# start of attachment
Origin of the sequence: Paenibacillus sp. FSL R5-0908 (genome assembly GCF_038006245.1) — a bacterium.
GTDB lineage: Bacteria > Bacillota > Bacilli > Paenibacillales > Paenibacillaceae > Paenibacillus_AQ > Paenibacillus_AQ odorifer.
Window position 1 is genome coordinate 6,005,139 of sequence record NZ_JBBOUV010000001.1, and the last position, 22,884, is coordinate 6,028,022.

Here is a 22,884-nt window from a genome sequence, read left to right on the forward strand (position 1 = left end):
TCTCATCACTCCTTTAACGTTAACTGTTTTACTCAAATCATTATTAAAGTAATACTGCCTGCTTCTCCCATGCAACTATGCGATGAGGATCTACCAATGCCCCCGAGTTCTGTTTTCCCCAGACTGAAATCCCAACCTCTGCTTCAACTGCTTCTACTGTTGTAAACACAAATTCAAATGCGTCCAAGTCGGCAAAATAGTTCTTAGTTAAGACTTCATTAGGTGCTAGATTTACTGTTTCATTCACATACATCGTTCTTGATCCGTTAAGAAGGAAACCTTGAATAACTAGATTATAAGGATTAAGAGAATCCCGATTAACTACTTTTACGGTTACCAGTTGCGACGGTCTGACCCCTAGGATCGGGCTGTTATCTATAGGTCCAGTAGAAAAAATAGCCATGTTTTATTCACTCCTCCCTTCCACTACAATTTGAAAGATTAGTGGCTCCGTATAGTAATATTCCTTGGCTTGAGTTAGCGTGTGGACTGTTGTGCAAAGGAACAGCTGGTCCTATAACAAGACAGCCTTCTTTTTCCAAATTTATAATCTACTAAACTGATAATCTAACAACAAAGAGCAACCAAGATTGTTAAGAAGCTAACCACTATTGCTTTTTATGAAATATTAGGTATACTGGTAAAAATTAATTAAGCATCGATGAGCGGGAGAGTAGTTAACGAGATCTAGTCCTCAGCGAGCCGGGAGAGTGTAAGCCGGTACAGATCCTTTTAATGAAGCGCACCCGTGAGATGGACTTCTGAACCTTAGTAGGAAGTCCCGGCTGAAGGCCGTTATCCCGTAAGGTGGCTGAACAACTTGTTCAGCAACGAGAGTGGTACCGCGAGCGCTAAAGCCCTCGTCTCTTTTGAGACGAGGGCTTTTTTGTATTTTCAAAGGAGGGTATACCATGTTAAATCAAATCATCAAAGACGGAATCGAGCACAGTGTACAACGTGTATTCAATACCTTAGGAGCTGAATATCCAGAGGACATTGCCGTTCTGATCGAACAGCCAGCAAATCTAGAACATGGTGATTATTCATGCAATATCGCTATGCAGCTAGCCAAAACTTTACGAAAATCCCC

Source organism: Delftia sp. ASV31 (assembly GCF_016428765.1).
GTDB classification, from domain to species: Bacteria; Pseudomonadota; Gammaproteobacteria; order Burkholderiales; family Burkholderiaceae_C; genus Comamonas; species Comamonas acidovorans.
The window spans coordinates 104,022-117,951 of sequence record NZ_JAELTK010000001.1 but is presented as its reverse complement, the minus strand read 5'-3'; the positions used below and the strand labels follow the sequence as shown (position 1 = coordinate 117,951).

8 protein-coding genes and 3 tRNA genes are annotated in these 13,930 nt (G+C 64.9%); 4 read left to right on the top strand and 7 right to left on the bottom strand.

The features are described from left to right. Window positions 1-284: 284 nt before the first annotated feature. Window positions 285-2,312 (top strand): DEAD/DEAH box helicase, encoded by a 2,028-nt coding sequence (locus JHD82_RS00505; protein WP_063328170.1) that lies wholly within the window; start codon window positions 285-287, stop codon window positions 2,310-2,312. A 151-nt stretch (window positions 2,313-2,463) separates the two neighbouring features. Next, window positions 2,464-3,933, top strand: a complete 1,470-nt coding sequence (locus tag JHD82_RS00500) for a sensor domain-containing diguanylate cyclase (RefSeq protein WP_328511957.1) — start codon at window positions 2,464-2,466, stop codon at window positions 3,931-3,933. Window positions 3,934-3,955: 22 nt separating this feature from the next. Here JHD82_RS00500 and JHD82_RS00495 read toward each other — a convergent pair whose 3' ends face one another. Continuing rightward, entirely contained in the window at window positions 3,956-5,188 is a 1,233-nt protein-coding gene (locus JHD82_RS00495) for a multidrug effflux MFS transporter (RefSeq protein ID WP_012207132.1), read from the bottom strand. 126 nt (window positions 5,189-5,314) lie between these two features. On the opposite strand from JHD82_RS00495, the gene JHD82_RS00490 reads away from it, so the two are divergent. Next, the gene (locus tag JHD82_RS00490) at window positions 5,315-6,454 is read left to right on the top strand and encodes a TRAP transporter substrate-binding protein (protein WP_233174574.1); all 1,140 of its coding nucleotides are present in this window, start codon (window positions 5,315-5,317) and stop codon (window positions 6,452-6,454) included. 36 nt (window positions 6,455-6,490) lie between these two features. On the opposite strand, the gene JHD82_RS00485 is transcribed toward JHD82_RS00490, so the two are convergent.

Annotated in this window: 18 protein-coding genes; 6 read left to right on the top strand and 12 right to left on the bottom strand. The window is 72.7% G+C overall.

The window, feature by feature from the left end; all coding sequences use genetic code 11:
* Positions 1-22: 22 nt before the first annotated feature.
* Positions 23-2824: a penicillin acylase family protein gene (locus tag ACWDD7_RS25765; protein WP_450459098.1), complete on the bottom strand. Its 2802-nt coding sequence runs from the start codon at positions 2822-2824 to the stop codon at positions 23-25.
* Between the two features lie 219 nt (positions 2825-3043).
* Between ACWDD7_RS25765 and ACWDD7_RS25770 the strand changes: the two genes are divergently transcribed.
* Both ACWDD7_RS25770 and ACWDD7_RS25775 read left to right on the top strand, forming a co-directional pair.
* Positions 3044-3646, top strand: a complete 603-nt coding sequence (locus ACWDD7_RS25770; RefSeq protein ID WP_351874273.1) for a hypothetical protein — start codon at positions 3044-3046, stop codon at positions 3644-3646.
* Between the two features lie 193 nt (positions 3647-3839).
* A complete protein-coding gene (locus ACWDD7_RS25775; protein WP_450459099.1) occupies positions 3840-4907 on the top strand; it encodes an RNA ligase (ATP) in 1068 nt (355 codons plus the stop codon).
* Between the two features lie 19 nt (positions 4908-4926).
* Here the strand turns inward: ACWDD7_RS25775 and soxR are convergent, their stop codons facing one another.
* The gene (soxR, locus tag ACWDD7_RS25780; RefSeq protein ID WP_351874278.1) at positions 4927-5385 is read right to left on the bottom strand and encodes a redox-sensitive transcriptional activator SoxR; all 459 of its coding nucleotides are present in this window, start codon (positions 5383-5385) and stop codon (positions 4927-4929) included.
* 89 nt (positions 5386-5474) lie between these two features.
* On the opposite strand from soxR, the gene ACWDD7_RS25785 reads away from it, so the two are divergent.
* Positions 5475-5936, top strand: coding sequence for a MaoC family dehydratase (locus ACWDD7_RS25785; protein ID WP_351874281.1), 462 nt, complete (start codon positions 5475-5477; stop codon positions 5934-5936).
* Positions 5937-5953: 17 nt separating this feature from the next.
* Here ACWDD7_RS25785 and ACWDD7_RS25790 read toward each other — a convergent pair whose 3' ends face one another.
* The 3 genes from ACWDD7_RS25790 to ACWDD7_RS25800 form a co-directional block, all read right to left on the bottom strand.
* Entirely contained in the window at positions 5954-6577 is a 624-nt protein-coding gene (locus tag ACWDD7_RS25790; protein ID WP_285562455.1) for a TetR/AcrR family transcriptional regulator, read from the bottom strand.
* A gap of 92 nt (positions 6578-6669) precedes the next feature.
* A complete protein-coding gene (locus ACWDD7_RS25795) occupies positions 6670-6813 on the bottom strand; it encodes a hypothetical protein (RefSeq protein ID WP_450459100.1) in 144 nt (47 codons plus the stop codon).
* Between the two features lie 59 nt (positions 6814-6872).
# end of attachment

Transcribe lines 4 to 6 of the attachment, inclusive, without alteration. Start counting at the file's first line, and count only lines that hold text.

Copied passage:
Here is a 22,884-nt window from a genome sequence, read left to right on the forward strand (position 1 = left end):
TCTCATCACTCCTTTAACGTTAACTGTTTTACTCAAATCATTATTAAAGTAATACTGCCTGCTTCTCCCATGCAACTATGCGATGAGGATCTACCAATGCCCCCGAGTTCTGTTTTCCCCAGACTGAAATCCCAACCTCTGCTTCAACTGCTTCTACTGTTGTAAACACAAATTCAAATGCGTCCAAGTCGGCAAAATAGTTCTTAGTTAAGACTTCATTAGGTGCTAGATTTACTGTTTCATTCACATACATCGTTCTTGATCCGTTAAGAAGGAAACCTTGAATAACTAGATTATAAGGATTAAGAGAATCCCGATTAACTACTTTTACGGTTACCAGTTGCGACGGTCTGACCCCTAGGATCGGGCTGTTATCTATAGGTCCAGTAGAAAAAATAGCCATGTTTTATTCACTCCTCCCTTCCACTACAATTTGAAAGATTAGTGGCTCCGTATAGTAATATTCCTTGGCTTGAGTTAGCGTGTGGACTGTTGTGCAAAGGAACAGCTGGTCCTATAACAAGACAGCCTTCTTTTTCCAAATTTATAATCTACTAAACTGATAATCTAACAACAAAGAGCAACCAAGATTGTTAAGAAGCTAACCACTATTGCTTTTTATGAAATATTAGGTATACTGGTAAAAATTAATTAAGCATCGATGAGCGGGAGAGTAGTTAACGAGATCTAGTCCTCAGCGAGCCGGGAGAGTGTAAGCCGGTACAGATCCTTTTAATGAAGCGCACCCGTGAGATGGACTTCTGAACCTTAGTAGGAAGTCCCGGCTGAAGGCCGTTATCCCGTAAGGTGGCTGAACAACTTGTTCAGCAACGAGAGTGGTACCGCGAGCGCTAAAGCCCTCGTCTCTTTTGAGACGAGGGCTTTTTTGTATTTTCAAAGGAGGGTATACCATGTTAAATCAAATCATCAAAGACGGAATCGAGCACAGTGTACAACGTGTATTCAATACCTTAGGAGCTGAATATCCAGAGGACATTGCCGTTCTGATCGAACAGCCAGCAAATCTAGAACATGGTGATTATTCATGCAATATCGCTATGCAGCTAGCCAAAACTTTACGAAAATCCCC

Source organism: Delftia sp. ASV31 (assembly GCF_016428765.1).